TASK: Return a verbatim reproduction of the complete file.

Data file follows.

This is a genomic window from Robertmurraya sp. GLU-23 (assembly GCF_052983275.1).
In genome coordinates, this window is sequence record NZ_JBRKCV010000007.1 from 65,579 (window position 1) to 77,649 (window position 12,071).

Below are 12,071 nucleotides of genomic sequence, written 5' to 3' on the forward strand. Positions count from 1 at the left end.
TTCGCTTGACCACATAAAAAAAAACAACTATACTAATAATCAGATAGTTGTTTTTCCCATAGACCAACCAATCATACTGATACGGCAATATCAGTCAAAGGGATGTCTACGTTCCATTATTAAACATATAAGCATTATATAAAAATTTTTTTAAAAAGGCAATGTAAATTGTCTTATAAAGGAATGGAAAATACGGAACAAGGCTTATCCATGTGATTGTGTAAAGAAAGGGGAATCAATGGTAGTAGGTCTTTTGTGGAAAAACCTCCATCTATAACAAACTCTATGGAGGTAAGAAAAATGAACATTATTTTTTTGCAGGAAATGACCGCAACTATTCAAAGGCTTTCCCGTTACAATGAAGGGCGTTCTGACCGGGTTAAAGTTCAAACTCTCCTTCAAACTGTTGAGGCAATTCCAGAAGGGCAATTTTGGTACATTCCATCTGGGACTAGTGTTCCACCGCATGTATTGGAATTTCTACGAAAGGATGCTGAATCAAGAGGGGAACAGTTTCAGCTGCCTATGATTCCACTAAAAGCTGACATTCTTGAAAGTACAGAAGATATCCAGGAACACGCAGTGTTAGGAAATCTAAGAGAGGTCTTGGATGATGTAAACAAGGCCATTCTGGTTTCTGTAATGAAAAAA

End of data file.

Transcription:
This is a genomic window from Robertmurraya sp. GLU-23 (assembly GCF_052983275.1).
In genome coordinates, this window is sequence record NZ_JBRKCV010000007.1 from 65,579 (window position 1) to 77,649 (window position 12,071).

Below are 12,071 nucleotides of genomic sequence, written 5' to 3' on the forward strand. Positions count from 1 at the left end.
TTCGCTTGACCACATAAAAAAAAACAACTATACTAATAATCAGATAGTTGTTTTTCCCATAGACCAACCAATCATACTGATACGGCAATATCAGTCAAAGGGATGTCTACGTTCCATTATTAAACATATAAGCATTATATAAAAATTTTTTTAAAAAGGCAATGTAAATTGTCTTATAAAGGAATGGAAAATACGGAACAAGGCTTATCCATGTGATTGTGTAAAGAAAGGGGAATCAATGGTAGTAGGTCTTTTGTGGAAAAACCTCCATCTATAACAAACTCTATGGAGGTAAGAAAAATGAACATTATTTTTTTGCAGGAAATGACCGCAACTATTCAAAGGCTTTCCCGTTACAATGAAGGGCGTTCTGACCGGGTTAAAGTTCAAACTCTCCTTCAAACTGTTGAGGCAATTCCAGAAGGGCAATTTTGGTACATTCCATCTGGGACTAGTGTTCCACCGCATGTATTGGAATTTCTACGAAAGGATGCTGAATCAAGAGGGGAACAGTTTCAGCTGCCTATGATTCCACTAAAAGCTGACATTCTTGAAAGTACAGAAGATATCCAGGAACACGCAGTGTTAGGAAATCTAAGAGAGGTCTTGGATGATGTAAACAAGGCCATTCTGGTTTCTGTAATGAAAAAA